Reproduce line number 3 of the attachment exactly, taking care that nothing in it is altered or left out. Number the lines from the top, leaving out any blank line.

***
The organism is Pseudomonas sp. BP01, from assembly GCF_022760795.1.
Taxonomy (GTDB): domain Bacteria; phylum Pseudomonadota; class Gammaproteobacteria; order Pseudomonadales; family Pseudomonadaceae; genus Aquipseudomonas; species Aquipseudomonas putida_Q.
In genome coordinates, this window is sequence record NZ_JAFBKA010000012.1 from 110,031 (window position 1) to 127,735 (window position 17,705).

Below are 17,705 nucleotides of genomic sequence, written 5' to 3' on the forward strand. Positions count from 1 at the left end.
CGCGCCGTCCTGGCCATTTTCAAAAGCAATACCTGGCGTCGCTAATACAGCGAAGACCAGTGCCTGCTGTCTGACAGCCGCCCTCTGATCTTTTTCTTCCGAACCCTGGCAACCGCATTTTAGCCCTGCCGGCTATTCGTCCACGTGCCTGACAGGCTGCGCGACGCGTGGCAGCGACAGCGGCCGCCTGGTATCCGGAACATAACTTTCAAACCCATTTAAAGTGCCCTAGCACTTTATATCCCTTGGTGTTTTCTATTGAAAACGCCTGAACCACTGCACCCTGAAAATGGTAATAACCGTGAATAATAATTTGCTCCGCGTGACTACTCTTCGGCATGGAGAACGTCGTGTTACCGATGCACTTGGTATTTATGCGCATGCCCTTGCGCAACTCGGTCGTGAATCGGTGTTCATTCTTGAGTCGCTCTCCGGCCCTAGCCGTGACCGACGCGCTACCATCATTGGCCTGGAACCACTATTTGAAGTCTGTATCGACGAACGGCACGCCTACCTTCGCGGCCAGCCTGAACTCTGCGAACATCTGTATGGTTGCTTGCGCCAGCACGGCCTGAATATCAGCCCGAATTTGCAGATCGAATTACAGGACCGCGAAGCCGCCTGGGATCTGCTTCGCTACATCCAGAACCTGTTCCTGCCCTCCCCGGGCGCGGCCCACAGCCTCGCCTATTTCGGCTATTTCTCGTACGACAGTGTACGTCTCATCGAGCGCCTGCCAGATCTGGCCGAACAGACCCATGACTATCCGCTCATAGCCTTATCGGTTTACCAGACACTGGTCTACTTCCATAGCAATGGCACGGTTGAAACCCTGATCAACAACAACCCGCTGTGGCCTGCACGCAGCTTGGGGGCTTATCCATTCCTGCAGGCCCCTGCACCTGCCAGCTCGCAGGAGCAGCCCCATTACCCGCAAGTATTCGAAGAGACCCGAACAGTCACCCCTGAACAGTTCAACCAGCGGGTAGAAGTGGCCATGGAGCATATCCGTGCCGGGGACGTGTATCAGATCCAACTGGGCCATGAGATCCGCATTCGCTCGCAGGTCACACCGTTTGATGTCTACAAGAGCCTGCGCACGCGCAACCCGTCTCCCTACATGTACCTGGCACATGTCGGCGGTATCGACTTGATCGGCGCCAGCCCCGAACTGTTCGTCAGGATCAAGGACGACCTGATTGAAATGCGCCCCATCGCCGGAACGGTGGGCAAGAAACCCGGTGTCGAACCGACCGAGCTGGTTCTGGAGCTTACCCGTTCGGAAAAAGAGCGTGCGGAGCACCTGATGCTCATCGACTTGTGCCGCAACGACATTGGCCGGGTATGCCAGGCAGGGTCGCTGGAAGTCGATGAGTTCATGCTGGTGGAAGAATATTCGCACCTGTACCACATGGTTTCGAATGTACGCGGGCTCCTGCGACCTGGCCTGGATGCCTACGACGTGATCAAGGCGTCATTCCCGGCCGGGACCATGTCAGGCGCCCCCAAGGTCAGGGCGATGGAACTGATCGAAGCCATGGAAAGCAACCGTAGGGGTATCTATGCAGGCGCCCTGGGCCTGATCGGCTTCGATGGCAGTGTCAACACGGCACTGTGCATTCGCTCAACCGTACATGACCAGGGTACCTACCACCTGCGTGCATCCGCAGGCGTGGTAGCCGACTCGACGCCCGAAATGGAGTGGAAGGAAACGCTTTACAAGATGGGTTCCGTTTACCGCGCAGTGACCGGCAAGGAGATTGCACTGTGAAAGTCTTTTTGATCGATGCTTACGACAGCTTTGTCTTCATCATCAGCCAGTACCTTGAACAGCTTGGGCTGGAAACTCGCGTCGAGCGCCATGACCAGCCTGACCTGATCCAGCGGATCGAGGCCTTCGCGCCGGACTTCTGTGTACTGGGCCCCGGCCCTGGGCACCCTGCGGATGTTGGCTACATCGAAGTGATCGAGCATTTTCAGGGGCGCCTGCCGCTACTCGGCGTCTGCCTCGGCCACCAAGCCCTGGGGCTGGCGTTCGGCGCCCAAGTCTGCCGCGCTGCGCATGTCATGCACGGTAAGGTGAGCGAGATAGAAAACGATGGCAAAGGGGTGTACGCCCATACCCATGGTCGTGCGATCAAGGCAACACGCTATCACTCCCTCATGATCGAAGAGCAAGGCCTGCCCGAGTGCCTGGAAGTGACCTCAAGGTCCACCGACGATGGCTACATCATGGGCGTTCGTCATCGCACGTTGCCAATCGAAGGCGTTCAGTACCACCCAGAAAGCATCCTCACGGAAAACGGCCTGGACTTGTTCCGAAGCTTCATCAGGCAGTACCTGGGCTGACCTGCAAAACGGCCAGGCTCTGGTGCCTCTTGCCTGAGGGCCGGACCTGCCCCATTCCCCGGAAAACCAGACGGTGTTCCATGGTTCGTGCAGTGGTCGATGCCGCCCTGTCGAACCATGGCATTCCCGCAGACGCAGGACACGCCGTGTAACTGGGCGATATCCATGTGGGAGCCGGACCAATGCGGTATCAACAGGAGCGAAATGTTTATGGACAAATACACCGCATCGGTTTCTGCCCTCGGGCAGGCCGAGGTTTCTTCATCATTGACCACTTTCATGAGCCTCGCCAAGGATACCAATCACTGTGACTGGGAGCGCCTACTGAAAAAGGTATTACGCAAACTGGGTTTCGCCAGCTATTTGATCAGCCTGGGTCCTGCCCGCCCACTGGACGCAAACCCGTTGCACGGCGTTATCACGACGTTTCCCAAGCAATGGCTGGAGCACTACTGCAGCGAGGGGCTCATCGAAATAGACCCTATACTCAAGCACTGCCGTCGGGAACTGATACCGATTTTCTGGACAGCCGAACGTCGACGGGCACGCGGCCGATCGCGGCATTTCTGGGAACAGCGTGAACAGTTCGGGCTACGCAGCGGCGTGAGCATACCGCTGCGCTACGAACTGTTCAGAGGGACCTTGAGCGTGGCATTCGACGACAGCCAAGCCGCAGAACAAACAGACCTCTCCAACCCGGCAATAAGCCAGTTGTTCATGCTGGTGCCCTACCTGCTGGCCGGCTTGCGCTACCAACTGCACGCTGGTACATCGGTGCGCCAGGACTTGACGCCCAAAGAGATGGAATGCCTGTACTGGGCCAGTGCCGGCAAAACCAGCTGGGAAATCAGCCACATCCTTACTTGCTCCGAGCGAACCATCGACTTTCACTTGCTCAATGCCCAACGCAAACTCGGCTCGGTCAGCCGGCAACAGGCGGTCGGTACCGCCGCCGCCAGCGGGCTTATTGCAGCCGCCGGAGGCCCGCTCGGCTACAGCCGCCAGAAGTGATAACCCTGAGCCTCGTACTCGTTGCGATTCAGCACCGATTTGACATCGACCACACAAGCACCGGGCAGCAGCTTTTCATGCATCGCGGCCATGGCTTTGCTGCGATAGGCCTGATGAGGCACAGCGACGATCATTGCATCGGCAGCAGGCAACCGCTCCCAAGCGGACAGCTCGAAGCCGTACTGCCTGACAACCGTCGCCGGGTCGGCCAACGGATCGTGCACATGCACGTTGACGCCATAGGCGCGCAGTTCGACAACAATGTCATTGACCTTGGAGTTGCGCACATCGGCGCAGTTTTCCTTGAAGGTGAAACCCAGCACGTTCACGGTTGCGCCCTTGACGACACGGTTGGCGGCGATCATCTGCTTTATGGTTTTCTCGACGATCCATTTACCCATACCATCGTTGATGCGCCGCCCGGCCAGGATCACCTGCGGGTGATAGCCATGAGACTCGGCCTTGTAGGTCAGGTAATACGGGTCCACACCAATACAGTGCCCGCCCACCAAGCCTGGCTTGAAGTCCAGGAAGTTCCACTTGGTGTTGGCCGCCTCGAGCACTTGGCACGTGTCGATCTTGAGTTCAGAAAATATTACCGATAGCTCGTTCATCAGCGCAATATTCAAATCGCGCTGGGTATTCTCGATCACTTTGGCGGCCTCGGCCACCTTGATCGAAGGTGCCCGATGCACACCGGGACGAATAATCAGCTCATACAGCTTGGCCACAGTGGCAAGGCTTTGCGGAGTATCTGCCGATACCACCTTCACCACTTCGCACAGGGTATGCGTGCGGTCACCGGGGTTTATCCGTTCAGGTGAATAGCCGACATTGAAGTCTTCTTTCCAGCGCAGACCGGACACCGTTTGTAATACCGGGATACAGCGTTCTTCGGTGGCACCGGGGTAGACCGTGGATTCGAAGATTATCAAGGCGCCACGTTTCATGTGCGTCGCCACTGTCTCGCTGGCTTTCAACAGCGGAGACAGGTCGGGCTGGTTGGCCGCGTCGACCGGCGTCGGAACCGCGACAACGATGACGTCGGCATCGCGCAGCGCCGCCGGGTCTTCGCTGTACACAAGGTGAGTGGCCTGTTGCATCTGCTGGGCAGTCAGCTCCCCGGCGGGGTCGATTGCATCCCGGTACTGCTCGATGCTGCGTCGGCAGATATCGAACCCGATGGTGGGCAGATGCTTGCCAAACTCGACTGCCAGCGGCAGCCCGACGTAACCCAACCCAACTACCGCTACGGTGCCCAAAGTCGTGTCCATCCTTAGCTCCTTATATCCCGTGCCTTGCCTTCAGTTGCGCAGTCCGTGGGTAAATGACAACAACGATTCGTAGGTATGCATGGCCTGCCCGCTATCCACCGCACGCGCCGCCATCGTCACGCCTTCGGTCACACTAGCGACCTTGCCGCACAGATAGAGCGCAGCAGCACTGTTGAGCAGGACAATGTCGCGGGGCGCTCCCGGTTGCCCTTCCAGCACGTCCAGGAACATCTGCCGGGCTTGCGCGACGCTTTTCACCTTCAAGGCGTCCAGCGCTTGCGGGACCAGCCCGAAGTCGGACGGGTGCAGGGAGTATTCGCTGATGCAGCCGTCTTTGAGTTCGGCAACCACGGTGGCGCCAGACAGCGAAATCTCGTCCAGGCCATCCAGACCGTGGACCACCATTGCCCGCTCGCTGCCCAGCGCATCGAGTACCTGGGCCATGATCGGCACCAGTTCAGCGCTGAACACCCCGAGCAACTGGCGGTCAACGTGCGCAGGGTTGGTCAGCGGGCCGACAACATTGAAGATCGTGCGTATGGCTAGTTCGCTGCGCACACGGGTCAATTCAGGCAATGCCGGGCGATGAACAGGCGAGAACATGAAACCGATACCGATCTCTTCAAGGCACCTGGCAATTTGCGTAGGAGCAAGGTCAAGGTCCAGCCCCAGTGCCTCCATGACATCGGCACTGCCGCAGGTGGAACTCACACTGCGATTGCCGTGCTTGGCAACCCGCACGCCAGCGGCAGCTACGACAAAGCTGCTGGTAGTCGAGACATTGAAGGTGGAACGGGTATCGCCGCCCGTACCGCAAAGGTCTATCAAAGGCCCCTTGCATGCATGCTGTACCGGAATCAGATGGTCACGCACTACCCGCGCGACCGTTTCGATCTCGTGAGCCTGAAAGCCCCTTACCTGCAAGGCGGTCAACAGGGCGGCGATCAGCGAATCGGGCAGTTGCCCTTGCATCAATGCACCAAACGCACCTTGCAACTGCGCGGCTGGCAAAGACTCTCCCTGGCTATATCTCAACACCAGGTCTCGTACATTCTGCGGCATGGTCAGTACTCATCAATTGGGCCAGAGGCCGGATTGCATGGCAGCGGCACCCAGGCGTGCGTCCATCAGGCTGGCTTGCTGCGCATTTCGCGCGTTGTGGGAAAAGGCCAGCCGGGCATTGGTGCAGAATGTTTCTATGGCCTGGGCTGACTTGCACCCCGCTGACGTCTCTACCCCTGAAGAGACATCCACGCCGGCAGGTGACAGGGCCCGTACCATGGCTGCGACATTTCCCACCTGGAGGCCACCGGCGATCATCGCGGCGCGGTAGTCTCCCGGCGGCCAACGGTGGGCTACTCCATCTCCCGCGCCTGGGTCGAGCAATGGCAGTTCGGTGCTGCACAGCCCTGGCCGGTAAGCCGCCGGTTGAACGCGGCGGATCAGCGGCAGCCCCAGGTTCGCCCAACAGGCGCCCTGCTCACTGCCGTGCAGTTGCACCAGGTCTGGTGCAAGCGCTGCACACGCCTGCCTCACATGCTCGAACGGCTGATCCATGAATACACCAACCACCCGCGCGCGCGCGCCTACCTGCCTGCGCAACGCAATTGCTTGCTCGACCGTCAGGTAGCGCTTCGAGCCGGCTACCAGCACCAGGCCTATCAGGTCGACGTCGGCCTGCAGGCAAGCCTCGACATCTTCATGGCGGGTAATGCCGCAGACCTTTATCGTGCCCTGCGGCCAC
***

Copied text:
In genome coordinates, this window is sequence record NZ_JAFBKA010000012.1 from 110,031 (window position 1) to 127,735 (window position 17,705).